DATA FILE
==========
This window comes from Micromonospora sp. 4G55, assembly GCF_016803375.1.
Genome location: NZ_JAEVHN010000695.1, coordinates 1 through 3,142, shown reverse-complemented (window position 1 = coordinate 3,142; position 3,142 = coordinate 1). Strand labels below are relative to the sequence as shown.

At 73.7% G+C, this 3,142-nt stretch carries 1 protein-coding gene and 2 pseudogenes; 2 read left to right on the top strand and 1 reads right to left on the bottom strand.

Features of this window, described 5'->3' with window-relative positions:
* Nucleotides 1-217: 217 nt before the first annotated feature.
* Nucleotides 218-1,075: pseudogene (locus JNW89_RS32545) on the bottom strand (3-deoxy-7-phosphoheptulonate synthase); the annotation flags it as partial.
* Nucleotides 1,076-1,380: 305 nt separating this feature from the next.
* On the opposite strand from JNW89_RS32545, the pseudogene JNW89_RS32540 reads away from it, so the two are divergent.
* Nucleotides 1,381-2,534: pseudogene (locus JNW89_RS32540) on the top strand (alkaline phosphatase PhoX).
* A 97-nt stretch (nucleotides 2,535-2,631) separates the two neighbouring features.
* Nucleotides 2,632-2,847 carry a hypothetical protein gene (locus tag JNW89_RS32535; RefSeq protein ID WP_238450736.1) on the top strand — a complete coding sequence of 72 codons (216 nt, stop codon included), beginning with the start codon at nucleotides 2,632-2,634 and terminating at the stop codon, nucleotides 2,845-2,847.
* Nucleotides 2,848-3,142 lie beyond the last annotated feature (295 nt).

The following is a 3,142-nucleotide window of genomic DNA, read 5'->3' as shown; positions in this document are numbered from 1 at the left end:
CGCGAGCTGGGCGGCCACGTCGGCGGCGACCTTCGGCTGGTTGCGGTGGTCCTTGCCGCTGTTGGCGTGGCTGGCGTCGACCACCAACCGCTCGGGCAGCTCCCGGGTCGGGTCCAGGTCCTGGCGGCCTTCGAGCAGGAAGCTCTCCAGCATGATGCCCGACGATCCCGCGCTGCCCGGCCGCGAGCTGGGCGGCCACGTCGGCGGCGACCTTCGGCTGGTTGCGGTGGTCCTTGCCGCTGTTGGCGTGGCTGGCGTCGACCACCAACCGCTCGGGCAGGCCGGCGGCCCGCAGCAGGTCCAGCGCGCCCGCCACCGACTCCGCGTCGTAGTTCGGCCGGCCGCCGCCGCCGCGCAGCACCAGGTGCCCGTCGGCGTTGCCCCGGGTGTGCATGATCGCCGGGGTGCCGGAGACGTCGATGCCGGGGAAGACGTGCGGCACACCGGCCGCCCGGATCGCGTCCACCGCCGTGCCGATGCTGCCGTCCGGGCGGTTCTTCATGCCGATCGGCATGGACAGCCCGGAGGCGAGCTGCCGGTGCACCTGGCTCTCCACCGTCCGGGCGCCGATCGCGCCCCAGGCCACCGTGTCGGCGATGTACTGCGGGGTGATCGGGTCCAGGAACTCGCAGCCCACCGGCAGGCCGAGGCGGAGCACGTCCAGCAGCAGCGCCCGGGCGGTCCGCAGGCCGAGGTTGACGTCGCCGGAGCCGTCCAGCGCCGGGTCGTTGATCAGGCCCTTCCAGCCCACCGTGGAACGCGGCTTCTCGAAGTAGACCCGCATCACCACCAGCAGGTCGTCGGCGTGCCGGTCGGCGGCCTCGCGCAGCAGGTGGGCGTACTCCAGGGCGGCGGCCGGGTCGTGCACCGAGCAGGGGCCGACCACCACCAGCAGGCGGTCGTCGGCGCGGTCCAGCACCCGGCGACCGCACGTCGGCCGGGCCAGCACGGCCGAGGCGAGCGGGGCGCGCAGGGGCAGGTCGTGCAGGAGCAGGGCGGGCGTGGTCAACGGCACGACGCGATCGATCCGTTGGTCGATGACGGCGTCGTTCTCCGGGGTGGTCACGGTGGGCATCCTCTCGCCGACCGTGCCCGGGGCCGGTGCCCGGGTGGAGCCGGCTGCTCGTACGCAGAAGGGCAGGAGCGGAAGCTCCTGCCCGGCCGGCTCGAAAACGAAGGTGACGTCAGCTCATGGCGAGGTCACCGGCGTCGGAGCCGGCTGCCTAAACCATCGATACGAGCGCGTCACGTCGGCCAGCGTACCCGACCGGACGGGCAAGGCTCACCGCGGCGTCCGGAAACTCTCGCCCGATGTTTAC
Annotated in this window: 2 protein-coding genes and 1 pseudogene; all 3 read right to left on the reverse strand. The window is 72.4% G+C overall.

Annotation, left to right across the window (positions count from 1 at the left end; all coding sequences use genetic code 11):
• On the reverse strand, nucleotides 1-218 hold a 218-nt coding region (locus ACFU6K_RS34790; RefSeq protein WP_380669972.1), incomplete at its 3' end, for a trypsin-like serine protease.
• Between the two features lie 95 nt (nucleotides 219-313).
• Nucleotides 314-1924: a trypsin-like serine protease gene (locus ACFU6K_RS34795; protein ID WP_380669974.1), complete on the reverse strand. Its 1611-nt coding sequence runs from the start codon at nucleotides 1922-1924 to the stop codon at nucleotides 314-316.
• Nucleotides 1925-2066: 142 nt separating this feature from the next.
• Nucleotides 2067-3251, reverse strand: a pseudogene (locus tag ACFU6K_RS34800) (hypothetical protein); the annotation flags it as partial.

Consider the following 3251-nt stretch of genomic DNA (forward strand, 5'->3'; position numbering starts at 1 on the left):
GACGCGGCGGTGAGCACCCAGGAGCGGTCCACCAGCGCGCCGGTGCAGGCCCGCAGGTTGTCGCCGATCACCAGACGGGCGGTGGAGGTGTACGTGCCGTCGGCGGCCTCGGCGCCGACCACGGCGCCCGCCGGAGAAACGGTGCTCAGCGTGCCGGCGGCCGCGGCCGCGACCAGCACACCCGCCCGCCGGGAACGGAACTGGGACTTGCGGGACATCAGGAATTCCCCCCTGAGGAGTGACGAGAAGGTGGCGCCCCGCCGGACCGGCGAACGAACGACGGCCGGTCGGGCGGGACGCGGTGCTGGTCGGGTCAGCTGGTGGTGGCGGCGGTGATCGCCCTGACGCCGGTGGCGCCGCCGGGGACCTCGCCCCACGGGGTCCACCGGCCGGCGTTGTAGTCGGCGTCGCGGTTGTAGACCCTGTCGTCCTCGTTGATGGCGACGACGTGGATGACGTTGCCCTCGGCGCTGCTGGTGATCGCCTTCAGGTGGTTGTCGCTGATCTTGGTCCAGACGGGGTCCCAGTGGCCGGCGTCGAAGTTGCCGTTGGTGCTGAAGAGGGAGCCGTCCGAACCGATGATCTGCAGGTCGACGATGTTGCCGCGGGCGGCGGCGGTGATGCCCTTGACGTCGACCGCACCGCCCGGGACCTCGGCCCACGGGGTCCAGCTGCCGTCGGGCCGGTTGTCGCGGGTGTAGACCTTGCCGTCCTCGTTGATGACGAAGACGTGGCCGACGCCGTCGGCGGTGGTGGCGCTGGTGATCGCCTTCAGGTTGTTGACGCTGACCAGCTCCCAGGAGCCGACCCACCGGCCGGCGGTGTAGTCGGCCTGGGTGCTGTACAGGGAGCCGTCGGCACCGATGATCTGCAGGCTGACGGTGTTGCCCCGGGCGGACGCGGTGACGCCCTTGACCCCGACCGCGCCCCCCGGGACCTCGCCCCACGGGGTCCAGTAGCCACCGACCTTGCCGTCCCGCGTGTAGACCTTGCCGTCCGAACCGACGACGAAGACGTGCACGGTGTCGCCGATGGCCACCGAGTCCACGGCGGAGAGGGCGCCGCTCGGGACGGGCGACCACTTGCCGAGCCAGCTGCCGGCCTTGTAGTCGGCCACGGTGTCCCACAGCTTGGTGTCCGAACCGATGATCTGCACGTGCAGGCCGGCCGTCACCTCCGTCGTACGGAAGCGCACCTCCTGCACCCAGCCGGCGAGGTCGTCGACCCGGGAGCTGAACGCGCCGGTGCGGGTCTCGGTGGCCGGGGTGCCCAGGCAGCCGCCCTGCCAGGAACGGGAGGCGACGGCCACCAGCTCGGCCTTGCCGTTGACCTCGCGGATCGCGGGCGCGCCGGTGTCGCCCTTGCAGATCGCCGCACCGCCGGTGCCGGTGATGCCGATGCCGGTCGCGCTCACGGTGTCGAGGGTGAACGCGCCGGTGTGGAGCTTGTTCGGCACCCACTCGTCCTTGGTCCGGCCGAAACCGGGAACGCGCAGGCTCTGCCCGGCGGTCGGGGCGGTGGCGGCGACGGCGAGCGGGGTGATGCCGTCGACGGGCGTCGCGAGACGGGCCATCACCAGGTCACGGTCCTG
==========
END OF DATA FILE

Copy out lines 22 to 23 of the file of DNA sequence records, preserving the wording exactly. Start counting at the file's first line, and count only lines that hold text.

Consider the following 3251-nt stretch of genomic DNA (forward strand, 5'->3'; position numbering starts at 1 on the left):
GACGCGGCGGTGAGCACCCAGGAGCGGTCCACCAGCGCGCCGGTGCAGGCCCGCAGGTTGTCGCCGATCACCAGACGGGCGGTGGAGGTGTACGTGCCGTCGGCGGCCTCGGCGCCGACCACGGCGCCCGCCGGAGAAACGGTGCTCAGCGTGCCGGCGGCCGCGGCCGCGACCAGCACACCCGCCCGCCGGGAACGGAACTGGGACTTGCGGGACATCAGGAATTCCCCCCTGAGGAGTGACGAGAAGGTGGCGCCCCGCCGGACCGGCGAACGAACGACGGCCGGTCGGGCGGGACGCGGTGCTGGTCGGGTCAGCTGGTGGTGGCGGCGGTGATCGCCCTGACGCCGGTGGCGCCGCCGGGGACCTCGCCCCACGGGGTCCACCGGCCGGCGTTGTAGTCGGCGTCGCGGTTGTAGACCCTGTCGTCCTCGTTGATGGCGACGACGTGGATGACGTTGCCCTCGGCGCTGCTGGTGATCGCCTTCAGGTGGTTGTCGCTGATCTTGGTCCAGACGGGGTCCCAGTGGCCGGCGTCGAAGTTGCCGTTGGTGCTGAAGAGGGAGCCGTCCGAACCGATGATCTGCAGGTCGACGATGTTGCCGCGGGCGGCGGCGGTGATGCCCTTGACGTCGACCGCACCGCCCGGGACCTCGGCCCACGGGGTCCAGCTGCCGTCGGGCCGGTTGTCGCGGGTGTAGACCTTGCCGTCCTCGTTGATGACGAAGACGTGGCCGACGCCGTCGGCGGTGGTGGCGCTGGTGATCGCCTTCAGGTTGTTGACGCTGACCAGCTCCCAGGAGCCGACCCACCGGCCGGCGGTGTAGTCGGCCTGGGTGCTGTACAGGGAGCCGTCGGCACCGATGATCTGCAGGCTGACGGTGTTGCCCCGGGCGGACGCGGTGACGCCCTTGACCCCGACCGCGCCCCCCGGGACCTCGCCCCACGGGGTCCAGTAGCCACCGACCTTGCCGTCCCGCGTGTAGACCTTGCCGTCCGAACCGACGACGAAGACGTGCACGGTGTCGCCGATGGCCACCGAGTCCACGGCGGAGAGGGCGCCGCTCGGGACGGGCGACCACTTGCCGAGCCAGCTGCCGGCCTTGTAGTCGGCCACGGTGTCCCACAGCTTGGTGTCCGAACCGATGATCTGCACGTGCAGGCCGGCCGTCACCTCCGTCGTACGGAAGCGCACCTCCTGCACCCAGCCGGCGAGGTCGTCGACCCGGGAGCTGAACGCGCCGGTGCGGGTCTCGGTGGCCGGGGTGCCCAGGCAGCCGCCCTGCCAGGAACGGGAGGCGACGGCCACCAGCTCGGCCTTGCCGTTGACCTCGCGGATCGCGGGCGCGCCGGTGTCGCCCTTGCAGATCGCCGCACCGCCGGTGCCGGTGATGCCGATGCCGGTCGCGCTCACGGTGTCGAGGGTGAACGCGCCGGTGTGGAGCTTGTTCGGCACCCACTCGTCCTTGGTCCGGCCGAAACCGGGAACGCGCAGGCTCTGCCCGGCGGTCGGGGCGGTGGCGGCGACGGCGAGCGGGGTGATGCCGTCGACGGGCGTCGCGAGACGGGCCATCACCAGGTCACGGTCCTG